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Singapore blocks mobile signals in bid to identify mystery train fault

Mobile communications will be suspended again, blocking phone calls, SMS, and web access at train stations to aid efforts in identifying source of signalling interference that repeatedly disrupted train services.
Written by Eileen Yu, Senior Contributing Editor

Plagued with a mystery signalling fault that has disrupted train services multiple times, Singapore has resorted to blocking mobile communications in a desperate bid to identify the cause of the problem.

The country's Circle Line (CCL) experienced "intermittent loss of signalling-related communications" on Wednesday that caused delays at several train stations during morning peak hour, said Land Transport Authority (LTA) in a joint statement with train operator SMRT. A train stalled between stations, disrupting service at affected stations including two interchanges Bishan and Serangoon.

Initial investigations suggested the faults were similar to a spate of delays that occurred in September, which also impacted CCL services, LTA said. The cause of the signalling fault then was unidentified as the problem did not resurface, after it disrupted train services for five consecutive days.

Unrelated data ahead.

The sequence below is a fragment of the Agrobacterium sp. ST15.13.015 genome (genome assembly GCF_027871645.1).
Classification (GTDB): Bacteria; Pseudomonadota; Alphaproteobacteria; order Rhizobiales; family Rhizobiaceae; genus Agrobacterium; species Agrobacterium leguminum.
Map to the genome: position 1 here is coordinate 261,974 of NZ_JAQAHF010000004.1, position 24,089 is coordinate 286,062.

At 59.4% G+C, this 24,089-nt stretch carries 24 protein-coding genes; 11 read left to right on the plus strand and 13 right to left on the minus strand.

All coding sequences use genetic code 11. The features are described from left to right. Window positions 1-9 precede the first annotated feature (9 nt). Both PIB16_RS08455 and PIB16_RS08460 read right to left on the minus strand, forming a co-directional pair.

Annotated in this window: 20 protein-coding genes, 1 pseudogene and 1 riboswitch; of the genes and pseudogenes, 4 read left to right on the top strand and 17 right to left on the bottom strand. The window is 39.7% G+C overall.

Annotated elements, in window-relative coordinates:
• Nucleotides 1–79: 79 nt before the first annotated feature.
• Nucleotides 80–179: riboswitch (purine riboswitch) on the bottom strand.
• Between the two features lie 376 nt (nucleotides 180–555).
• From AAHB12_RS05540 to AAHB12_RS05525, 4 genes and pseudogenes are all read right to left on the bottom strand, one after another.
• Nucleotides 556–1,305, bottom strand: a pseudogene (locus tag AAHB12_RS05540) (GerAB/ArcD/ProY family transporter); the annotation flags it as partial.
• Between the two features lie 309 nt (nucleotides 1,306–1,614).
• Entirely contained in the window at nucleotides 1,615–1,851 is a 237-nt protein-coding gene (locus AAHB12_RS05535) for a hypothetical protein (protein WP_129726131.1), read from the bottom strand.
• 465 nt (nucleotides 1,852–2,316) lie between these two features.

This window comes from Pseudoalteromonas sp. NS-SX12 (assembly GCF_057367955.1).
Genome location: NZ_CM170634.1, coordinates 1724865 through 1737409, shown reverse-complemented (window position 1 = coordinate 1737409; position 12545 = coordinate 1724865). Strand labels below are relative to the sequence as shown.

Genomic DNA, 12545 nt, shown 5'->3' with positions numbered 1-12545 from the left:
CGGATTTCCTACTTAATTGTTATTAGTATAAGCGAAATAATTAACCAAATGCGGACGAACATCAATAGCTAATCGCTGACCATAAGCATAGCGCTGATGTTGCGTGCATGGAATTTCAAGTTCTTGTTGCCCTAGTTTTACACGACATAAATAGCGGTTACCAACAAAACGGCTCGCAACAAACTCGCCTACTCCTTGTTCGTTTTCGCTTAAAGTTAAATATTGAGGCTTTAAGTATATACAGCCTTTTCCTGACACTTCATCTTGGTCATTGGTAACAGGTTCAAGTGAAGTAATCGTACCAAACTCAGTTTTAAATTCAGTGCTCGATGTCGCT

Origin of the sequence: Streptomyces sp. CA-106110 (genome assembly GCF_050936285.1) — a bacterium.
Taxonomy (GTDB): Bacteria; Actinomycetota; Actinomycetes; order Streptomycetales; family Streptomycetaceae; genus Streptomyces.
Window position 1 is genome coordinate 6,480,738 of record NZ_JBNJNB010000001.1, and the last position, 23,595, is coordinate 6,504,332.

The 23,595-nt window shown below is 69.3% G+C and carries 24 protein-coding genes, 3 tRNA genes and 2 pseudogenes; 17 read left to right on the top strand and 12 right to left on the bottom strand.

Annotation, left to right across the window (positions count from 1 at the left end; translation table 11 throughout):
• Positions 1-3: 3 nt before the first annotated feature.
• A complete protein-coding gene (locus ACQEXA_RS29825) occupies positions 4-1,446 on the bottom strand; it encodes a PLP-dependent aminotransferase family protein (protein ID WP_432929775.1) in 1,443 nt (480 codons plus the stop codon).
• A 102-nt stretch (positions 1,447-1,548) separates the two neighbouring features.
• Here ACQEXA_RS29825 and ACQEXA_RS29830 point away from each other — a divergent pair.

In the weeks that followed, LTA and SMRT had attempted to boost the existing signalling communications network, such as using an electromagnetic shield on trains to buffer the impact of signal interference as well as changing the signal system frequency.

It also switched off mobile signals at four stations during evening peak hour in an attempt to identify the source of the signalling fault. Commuters waiting at these stations were unable to make phone calls, SMS, or browse the web during the suspension. "The mobile signals need to be turned off during these two hours as we are checking for possible interference between the telecommunications network and train signalling system during peak hours when most of the incidents have occurred," LTA then said.

However, its efforts failed to establish the cause of the problem.

With the return of the signal interference this week, LTA said it would be working with ICT regulator Infocomm Media Development Authority (IMDA) and local mobile operators--M1, StarHub, and Singtel--to once again suspend telecommunication signals along the CCL. This would kick in if, and when, similar signalling faults return, the transport authority said.

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